Skip to main content

Judge Blocks Maine A La Carte Law

A federal judge in Maine has stopped, for now, the imposition of a first-of-its-kind state law that would have required Comcast and any other cable operator that wanted to operate there to provide video channels a la carte.

But the decision, which came in the form of a temporary injunction, was something of a mixed bag.

Comcast and a laundry list of other content distributors and suppliers filed suit against the law, which, if it catches on in other states, would force them to offer channels and even programs individually on a nationwide basis.

Here is a look at the pros and cons of the decision from the cable industry’s perspective:

Pro: The decision means the judge thinks cable ops and programmers have a good chance of winning at trial.

Con: There will still be a trial on the merits of the law.

Pro: The nation’s largest cable operator won’t have to start the new year by unbundling its service and programming on a per-channel and even per-program basis.

Con: The judge dismissed cable’s argument that the law was pre-empted by the federal Cable Act, leaving open the question of whether the state could craft an a la carte law that did not run afoul of the First Amendment.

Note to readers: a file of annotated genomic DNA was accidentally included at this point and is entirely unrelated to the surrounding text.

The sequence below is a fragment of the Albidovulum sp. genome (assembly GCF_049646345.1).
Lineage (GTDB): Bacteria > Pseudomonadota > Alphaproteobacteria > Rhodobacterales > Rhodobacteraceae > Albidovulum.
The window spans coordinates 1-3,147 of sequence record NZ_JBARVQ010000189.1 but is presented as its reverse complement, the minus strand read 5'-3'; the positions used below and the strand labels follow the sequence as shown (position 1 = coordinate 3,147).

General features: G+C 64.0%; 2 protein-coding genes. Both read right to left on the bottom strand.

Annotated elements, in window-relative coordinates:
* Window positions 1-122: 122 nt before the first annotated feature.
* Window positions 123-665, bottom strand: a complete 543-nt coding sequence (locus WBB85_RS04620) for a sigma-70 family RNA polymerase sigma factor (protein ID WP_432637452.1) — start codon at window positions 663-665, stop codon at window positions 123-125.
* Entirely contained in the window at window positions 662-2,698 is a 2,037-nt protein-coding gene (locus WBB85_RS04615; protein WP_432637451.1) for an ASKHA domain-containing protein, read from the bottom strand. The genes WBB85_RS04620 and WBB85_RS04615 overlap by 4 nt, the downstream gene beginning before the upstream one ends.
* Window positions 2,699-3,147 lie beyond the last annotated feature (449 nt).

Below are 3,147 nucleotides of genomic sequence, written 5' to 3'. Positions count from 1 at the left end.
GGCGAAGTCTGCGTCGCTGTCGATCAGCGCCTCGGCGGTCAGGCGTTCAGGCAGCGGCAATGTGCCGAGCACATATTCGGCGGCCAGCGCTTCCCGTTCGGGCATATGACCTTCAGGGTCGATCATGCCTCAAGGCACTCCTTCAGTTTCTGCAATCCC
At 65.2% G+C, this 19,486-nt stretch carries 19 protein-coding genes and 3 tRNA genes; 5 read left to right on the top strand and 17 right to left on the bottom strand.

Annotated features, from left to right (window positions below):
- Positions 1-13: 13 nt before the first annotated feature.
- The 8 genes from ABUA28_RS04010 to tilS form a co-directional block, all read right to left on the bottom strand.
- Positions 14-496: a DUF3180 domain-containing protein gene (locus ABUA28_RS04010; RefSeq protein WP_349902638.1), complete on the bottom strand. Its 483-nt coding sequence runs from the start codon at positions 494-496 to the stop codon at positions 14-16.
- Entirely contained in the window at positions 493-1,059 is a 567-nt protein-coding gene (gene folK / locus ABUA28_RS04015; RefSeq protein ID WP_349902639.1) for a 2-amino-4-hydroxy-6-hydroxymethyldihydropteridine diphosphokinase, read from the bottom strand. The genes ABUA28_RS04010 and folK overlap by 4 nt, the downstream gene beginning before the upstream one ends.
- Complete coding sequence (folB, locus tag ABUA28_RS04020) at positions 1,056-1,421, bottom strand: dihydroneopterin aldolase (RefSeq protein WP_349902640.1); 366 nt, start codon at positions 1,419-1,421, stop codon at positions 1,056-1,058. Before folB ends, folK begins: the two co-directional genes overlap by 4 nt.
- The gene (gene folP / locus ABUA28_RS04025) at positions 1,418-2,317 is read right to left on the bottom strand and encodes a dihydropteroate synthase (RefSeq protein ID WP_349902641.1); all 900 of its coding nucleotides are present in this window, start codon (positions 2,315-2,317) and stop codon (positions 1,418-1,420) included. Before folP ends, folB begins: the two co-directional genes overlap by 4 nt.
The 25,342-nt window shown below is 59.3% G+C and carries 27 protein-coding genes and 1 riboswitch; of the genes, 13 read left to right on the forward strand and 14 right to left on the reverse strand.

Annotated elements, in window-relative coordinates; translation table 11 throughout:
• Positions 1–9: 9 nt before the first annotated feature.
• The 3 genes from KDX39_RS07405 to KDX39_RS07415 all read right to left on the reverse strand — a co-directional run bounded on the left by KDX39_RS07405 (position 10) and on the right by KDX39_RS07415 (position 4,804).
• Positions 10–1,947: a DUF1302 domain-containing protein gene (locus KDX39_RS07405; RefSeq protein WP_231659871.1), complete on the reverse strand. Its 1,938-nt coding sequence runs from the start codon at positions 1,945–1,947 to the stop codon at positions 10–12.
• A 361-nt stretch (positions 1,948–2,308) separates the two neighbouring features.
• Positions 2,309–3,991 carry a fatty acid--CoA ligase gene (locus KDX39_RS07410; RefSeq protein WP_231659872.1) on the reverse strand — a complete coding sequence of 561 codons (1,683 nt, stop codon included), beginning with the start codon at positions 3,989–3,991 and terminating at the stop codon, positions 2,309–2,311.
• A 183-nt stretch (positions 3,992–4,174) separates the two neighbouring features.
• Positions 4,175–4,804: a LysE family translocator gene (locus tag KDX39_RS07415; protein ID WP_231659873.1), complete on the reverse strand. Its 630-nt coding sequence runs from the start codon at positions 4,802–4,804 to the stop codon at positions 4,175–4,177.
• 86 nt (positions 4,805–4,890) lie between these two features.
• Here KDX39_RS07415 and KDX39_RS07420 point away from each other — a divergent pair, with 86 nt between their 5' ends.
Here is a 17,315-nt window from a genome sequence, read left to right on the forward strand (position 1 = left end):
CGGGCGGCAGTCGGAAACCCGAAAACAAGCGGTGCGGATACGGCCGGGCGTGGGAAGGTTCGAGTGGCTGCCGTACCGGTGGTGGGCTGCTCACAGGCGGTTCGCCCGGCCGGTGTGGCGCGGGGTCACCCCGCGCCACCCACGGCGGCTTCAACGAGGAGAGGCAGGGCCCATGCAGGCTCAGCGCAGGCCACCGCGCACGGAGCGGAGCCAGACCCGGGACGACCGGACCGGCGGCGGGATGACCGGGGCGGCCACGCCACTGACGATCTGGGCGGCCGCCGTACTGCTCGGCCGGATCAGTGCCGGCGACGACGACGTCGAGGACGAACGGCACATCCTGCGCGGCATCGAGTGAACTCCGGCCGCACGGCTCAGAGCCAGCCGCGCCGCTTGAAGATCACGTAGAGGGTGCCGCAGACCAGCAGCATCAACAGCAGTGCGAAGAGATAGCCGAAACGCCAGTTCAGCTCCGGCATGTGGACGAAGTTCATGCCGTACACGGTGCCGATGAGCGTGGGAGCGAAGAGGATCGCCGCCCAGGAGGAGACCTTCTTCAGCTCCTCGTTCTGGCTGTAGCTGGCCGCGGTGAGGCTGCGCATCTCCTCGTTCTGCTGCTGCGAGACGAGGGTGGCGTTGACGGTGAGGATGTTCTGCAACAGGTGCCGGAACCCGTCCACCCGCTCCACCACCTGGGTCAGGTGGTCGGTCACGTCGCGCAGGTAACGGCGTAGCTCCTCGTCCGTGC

Pro: The judge granted the injunction because she said Comcast et al. had made a good case that the law violates the First Amendment’s prohibition on speaker-based regulations, since the law did not apply to satellite or other MVPDs.

Con: The judge said cable operators and programmers had not made the case, again at the preliminary stage, that the law violated an MSO’s right to make its own editorial decisions, an argument they have long made against the mustcarry/retrans regime.

Big Con: The judge suggested that cable pricing could be a reason for treating cable differently when it comes to unbundling: “The evidentiary record is weak at this point, but the record does contain evidence that cable pricing has greatly exceeded the pace of inflation over many years. This may provide a separate special characteristic that would support differential treatment of cable operators.”